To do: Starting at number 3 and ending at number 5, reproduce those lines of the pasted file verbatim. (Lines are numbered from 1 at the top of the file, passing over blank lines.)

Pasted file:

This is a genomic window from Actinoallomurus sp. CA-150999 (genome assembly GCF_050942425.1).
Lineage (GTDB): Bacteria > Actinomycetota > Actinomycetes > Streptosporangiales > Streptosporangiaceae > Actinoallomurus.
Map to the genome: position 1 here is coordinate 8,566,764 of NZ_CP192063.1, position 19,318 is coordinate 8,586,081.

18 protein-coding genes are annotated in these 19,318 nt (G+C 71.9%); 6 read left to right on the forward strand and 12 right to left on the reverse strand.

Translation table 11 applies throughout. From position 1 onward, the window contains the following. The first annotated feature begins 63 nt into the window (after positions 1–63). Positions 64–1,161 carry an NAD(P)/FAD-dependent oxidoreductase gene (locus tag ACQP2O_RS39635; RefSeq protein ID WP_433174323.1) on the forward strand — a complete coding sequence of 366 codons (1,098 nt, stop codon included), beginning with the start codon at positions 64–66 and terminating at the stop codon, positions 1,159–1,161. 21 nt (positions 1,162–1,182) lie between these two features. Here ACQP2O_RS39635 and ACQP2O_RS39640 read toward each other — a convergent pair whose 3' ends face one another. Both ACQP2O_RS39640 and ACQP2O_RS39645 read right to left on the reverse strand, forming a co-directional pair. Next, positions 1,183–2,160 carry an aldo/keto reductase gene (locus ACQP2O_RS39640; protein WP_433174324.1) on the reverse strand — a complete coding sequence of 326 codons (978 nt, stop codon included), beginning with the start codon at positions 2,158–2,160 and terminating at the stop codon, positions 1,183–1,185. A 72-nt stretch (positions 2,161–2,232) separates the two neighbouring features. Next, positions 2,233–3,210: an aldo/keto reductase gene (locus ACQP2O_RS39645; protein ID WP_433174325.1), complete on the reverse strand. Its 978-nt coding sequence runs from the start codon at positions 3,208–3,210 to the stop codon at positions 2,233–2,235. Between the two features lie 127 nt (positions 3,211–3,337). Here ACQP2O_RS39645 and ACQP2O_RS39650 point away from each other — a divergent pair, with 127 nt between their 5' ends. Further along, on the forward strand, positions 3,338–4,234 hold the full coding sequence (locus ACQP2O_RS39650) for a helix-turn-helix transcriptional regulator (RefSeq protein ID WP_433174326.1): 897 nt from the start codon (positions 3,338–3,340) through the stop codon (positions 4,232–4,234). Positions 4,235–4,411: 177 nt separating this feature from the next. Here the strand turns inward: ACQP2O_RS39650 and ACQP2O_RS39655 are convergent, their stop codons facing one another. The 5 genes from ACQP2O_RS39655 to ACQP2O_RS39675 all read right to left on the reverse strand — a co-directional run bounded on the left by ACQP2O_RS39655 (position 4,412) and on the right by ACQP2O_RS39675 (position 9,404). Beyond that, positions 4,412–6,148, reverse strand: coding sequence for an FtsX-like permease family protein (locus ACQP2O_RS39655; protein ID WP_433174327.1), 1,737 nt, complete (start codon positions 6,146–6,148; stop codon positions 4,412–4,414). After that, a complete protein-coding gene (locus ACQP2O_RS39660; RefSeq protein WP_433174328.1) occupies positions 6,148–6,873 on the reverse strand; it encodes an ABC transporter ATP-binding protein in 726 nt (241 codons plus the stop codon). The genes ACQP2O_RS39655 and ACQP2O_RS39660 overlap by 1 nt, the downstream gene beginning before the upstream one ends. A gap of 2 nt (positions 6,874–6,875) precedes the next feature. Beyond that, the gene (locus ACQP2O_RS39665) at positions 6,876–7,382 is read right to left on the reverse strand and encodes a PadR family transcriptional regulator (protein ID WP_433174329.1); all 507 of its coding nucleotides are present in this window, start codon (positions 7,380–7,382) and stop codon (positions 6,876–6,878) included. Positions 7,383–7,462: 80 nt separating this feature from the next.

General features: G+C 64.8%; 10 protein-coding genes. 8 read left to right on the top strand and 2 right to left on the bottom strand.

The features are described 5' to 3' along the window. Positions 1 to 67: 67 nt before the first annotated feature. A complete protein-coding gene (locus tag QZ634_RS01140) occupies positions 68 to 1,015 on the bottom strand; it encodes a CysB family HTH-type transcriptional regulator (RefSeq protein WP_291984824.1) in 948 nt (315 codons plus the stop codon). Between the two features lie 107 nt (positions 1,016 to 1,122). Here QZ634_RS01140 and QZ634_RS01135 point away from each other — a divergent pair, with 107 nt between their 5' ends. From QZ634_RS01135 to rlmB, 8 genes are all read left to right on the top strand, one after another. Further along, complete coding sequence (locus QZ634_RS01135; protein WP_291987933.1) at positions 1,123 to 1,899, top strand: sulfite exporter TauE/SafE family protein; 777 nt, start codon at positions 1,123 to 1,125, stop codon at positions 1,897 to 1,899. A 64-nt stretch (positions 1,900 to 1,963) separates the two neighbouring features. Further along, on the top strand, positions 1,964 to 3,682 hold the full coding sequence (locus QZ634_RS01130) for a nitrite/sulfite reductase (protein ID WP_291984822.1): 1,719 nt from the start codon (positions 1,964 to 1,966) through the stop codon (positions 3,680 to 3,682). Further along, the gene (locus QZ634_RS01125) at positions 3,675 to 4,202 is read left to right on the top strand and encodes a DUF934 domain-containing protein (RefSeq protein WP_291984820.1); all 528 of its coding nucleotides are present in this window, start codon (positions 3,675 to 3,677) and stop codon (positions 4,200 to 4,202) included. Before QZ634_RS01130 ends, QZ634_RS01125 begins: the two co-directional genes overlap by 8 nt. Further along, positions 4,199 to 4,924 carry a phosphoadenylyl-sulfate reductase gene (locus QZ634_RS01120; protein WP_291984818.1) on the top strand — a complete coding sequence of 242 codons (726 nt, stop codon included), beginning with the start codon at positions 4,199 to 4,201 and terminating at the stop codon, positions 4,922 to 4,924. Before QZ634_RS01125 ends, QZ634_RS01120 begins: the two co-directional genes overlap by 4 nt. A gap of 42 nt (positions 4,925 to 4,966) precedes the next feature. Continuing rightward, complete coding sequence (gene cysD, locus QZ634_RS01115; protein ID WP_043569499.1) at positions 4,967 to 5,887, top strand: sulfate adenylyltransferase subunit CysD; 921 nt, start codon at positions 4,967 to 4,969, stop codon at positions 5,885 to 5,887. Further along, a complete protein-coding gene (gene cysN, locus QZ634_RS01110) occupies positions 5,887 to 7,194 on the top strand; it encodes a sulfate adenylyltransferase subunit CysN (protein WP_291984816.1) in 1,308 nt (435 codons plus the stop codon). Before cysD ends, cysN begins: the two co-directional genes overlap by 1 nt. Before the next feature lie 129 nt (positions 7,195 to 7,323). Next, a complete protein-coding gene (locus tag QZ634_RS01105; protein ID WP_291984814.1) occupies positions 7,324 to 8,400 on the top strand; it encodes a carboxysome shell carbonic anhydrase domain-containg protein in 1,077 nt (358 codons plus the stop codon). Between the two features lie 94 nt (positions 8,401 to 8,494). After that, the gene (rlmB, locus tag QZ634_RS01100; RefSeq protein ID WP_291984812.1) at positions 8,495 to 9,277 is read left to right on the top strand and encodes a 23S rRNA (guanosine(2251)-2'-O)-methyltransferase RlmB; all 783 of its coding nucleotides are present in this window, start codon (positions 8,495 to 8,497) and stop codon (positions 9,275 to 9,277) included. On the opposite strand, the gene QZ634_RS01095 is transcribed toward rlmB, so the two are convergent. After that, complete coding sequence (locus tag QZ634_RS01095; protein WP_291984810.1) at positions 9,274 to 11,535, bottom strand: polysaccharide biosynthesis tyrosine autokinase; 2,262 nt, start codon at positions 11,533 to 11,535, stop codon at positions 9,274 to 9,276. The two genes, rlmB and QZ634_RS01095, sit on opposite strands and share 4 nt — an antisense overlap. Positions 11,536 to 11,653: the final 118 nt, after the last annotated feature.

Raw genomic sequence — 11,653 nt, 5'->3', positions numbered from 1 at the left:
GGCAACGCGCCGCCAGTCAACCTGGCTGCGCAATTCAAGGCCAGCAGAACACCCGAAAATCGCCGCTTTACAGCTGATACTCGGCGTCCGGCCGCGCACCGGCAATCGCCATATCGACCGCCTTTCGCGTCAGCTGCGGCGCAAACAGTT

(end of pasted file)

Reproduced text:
Map to the genome: position 1 here is coordinate 8,566,764 of NZ_CP192063.1, position 19,318 is coordinate 8,586,081.

18 protein-coding genes are annotated in these 19,318 nt (G+C 71.9%); 6 read left to right on the forward strand and 12 right to left on the reverse strand.

Translation table 11 applies throughout. From position 1 onward, the window contains the following. The first annotated feature begins 63 nt into the window (after positions 1–63). Positions 64–1,161 carry an NAD(P)/FAD-dependent oxidoreductase gene (locus tag ACQP2O_RS39635; RefSeq protein ID WP_433174323.1) on the forward strand — a complete coding sequence of 366 codons (1,098 nt, stop codon included), beginning with the start codon at positions 64–66 and terminating at the stop codon, positions 1,159–1,161. 21 nt (positions 1,162–1,182) lie between these two features. Here ACQP2O_RS39635 and ACQP2O_RS39640 read toward each other — a convergent pair whose 3' ends face one another. Both ACQP2O_RS39640 and ACQP2O_RS39645 read right to left on the reverse strand, forming a co-directional pair. Next, positions 1,183–2,160 carry an aldo/keto reductase gene (locus ACQP2O_RS39640; protein WP_433174324.1) on the reverse strand — a complete coding sequence of 326 codons (978 nt, stop codon included), beginning with the start codon at positions 2,158–2,160 and terminating at the stop codon, positions 1,183–1,185. A 72-nt stretch (positions 2,161–2,232) separates the two neighbouring features. Next, positions 2,233–3,210: an aldo/keto reductase gene (locus ACQP2O_RS39645; protein ID WP_433174325.1), complete on the reverse strand. Its 978-nt coding sequence runs from the start codon at positions 3,208–3,210 to the stop codon at positions 2,233–2,235. Between the two features lie 127 nt (positions 3,211–3,337). Here ACQP2O_RS39645 and ACQP2O_RS39650 point away from each other — a divergent pair, with 127 nt between their 5' ends. Further along, on the forward strand, positions 3,338–4,234 hold the full coding sequence (locus ACQP2O_RS39650) for a helix-turn-helix transcriptional regulator (RefSeq protein ID WP_433174326.1): 897 nt from the start codon (positions 3,338–3,340) through the stop codon (positions 4,232–4,234). Positions 4,235–4,411: 177 nt separating this feature from the next. Here the strand turns inward: ACQP2O_RS39650 and ACQP2O_RS39655 are convergent, their stop codons facing one another. The 5 genes from ACQP2O_RS39655 to ACQP2O_RS39675 all read right to left on the reverse strand — a co-directional run bounded on the left by ACQP2O_RS39655 (position 4,412) and on the right by ACQP2O_RS39675 (position 9,404). Beyond that, positions 4,412–6,148, reverse strand: coding sequence for an FtsX-like permease family protein (locus ACQP2O_RS39655; protein ID WP_433174327.1), 1,737 nt, complete (start codon positions 6,146–6,148; stop codon positions 4,412–4,414). After that, a complete protein-coding gene (locus ACQP2O_RS39660; RefSeq protein WP_433174328.1) occupies positions 6,148–6,873 on the reverse strand; it encodes an ABC transporter ATP-binding protein in 726 nt (241 codons plus the stop codon). The genes ACQP2O_RS39655 and ACQP2O_RS39660 overlap by 1 nt, the downstream gene beginning before the upstream one ends. A gap of 2 nt (positions 6,874–6,875) precedes the next feature. Beyond that, the gene (locus ACQP2O_RS39665) at positions 6,876–7,382 is read right to left on the reverse strand and encodes a PadR family transcriptional regulator (protein ID WP_433174329.1); all 507 of its coding nucleotides are present in this window, start codon (positions 7,380–7,382) and stop codon (positions 6,876–6,878) included. Positions 7,383–7,462: 80 nt separating this feature from the next.